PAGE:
Every writer experiences the Shit Fears. Not just every writer, any creative individual who shares someting they’ve made, experiences the SFs. To sum it up in a few words, it’s basically “what if people think this work is a piece of shit?” Cue Pryor: “Don’t breahe no motherfuckin’ mo’, you heard me!”
But the Shit Fears are not something to be ashamed of. They are only natural. Creative Anxiety Syndrome (CAS) is another term I’ve coined. This can be used as a more-appropriate-for-public-speaking Shit Fears synonym, although it’s valuable to note that while the terms might be used interchangably, they are, in fact, two different conditions. While the Shit Fears are relative to post-publication (or post-sharing) anxiety, CAS is a body-permeating apprehensiveness experienced intermittently during the creative process, from start to finish. After all, it’s not unusual for creative people to experience higher instances of anxiety, according to PyschCentral, at least.
However! I believe that I’ve found a cure to both the SFs and general CAS in the form of this individual:
I first experienced Tyler, the Creator around eight or nine years ago when he appeared on Jimmy Fallon performing ‘Sandwitches’, accompanied by fellow Odd Future member Hodgy Beats (now simply Hodgy). The performance was raw, intense, full of energy, and it reminded me of the first time I’d encountered N.E.R.D; the heavy percussion being a major factor.
While Tyler’s quirkiness was apparent in his performance (and his debut record Goblin), nothing could have prepared me for his most recent effort Igor. With this album, blending hip-hop with funk and neo-soul, Tyler fully embraced his idiosyncratic creative nature. Donning a blonde wig and garish two-piece suit, Tyler presented to us his alter-ego, Igor. With this character, he delivered, for me, the most interesting and enjoyable album of 2019.
But how does Tyler act as the panacea for all things related to Creative Anxiety Syndrome? Well, simply, look at what the man has put out there; look at how he’s placed himself in the firing line. For Igor, he could’ve been mocked, ridiculed, laughed off of the Billboard Charts, never to return. Of course, Tyler must have had confidence in his work (how could he not?), but he was prepared to take risks, to take a different approach both musically and personally and artistically. And he did it.
For me, the SFs and general CAS can be alleviated, if not expunged, by looking at people like Tyler, and how they’ve been brave and bold enough to share their creations with the world.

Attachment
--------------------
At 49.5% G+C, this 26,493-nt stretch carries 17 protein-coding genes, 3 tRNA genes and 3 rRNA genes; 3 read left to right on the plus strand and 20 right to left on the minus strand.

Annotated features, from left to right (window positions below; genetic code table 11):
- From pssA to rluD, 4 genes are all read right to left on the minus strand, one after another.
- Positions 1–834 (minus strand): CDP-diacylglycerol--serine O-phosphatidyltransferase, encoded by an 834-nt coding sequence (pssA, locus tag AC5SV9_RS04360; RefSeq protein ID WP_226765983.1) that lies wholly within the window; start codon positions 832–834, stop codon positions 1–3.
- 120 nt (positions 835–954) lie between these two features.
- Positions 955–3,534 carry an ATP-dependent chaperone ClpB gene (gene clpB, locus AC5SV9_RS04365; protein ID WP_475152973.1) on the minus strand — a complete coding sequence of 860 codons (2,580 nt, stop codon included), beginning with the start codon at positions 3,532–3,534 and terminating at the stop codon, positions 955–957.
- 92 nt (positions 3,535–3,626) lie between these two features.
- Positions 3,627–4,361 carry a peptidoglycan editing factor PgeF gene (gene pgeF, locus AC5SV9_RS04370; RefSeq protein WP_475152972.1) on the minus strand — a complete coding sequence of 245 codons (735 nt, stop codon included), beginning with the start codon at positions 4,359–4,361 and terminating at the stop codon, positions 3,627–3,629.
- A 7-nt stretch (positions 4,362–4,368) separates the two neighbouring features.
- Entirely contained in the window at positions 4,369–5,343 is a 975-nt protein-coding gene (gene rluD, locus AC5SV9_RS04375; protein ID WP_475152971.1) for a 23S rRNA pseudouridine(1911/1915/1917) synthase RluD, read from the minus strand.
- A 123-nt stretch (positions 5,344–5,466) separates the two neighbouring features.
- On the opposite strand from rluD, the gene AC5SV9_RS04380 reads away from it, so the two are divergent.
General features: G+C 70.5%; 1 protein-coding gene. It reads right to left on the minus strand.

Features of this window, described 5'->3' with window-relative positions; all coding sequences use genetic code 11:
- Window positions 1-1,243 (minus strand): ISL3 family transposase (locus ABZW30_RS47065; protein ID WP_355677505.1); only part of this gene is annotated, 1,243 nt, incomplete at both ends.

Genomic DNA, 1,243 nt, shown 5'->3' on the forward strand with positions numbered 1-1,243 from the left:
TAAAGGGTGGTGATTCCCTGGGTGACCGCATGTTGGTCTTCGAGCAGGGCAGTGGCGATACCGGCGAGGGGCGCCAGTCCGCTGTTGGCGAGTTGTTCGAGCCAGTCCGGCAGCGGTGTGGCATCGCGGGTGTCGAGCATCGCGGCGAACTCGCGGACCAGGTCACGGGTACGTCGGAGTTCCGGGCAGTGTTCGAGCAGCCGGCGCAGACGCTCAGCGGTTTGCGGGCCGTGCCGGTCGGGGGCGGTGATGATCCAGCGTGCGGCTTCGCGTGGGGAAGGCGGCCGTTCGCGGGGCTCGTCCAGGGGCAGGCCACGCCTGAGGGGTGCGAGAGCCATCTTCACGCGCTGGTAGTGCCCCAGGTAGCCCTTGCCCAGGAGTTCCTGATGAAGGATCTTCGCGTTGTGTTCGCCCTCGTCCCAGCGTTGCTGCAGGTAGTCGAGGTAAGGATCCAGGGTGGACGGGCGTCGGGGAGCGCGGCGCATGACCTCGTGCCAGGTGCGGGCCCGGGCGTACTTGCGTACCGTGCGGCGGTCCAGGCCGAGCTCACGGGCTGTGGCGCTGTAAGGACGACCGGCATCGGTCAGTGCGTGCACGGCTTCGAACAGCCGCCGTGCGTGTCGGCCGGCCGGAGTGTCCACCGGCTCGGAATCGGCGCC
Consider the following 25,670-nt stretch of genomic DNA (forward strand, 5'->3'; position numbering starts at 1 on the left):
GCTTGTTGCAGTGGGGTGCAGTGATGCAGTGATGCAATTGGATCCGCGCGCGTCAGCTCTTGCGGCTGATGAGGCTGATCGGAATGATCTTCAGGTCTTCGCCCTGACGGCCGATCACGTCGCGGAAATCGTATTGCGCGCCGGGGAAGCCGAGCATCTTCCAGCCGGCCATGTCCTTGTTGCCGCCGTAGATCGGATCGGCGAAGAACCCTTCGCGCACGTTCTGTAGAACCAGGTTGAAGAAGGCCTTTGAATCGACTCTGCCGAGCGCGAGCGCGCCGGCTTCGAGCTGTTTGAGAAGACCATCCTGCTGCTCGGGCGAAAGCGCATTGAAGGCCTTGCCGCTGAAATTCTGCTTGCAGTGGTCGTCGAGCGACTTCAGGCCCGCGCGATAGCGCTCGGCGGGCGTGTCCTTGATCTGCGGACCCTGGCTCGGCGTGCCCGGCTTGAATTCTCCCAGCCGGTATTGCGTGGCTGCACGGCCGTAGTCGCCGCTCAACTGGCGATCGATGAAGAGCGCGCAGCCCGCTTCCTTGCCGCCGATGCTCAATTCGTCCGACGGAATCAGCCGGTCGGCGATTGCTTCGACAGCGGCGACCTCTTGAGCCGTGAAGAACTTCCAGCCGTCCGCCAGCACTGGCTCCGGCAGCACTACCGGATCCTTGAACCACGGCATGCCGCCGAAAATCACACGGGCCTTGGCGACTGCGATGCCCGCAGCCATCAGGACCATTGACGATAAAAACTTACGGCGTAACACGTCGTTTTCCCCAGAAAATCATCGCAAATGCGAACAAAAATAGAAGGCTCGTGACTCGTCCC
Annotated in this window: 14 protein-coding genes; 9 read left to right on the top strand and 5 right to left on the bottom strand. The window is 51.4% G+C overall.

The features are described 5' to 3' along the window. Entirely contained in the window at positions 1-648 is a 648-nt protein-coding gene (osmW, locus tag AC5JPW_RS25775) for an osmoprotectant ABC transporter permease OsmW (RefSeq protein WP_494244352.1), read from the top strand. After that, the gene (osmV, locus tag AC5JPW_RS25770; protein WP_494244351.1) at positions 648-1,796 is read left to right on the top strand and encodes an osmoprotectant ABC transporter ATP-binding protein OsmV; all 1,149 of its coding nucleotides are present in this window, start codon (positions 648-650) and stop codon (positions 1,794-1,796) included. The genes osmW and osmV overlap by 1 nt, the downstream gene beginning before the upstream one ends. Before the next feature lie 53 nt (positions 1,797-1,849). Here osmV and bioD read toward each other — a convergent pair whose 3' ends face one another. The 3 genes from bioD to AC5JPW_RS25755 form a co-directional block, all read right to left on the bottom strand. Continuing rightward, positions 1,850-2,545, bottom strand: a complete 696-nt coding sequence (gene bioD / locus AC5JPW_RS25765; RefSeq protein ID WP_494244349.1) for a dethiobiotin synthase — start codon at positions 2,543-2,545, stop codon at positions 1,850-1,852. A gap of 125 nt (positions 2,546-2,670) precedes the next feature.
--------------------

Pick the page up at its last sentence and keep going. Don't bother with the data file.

My novel Leaving Sadie is ready to go. It will be available on Kindle and in paperback on February 29th, 2019. The SFs are almost gone, and Richard Pryor’s beautiful voice now speaks to me: Breathe, motherfucker. You heard me!
Check out the full trailer for my new short film ‘Contra’ — coming to a film festival near you!
The Contra Crew:
Darragh O’Toole (Role: Contra)
Darragh is known to audiences at home and abroad for playing Conor Tyrell in the TV series Red Rock from 2015 to 2018. He played the leading role in the feature film South, and made appearances in the sitcom Moone Boy and the award-winning film A Date for Mad Mary. He’s also starred in a number of short films and music videos, including Sinead O’Connor’s 4th and Vine.
Patrick Molloy (Role: Thomas)
Patrick has worked in television, film, and stage. He had his first performance in 1990 with a Theatre company and performed with them for two years. He then went on to perform in Dublin’s Abbey Theatre. He joined the Gaiety School of acting and completed the advanced performance year focusing on the Stanislavski method. Patrick trained with the Irish Film Actors Studio and from there decided to focus his career in Film and Television, appearing in a number of television series and films including the award-winning short, Skunky Dog.
Kyle Hixon (Role: Cathal)
Kyle is a recent graduate of The Lir Academy, Trinity College Dublin. He’s appeared in a number of plays, including Blackout (Lyric, Belfast), Borstal Boy (Gaiety Theatre), and In Arabia We’d All Be Kings (Some Yanks Theatre Company). Some of his theatre credits at The Lir include The Caucasian Chalk Circle, The Seagull, The Winter’s Tale, and The Ash Fire. He‘s also appeared in film, taking on roles in Bus To Dublin, Ghost Gaff, Blue Dawn, and Monged, amongst others.
Daragh Murphy (Director)
Daragh studied at the prestigious New York Film Academy before returning to Ireland and setting up his production company, November Seven Films. He has directed award-winning music videos and commercials, working with the likes of U2, HBO, Google, Facebook, and the IRFU. He’s manned projects in the U.S., India, and all over Europe.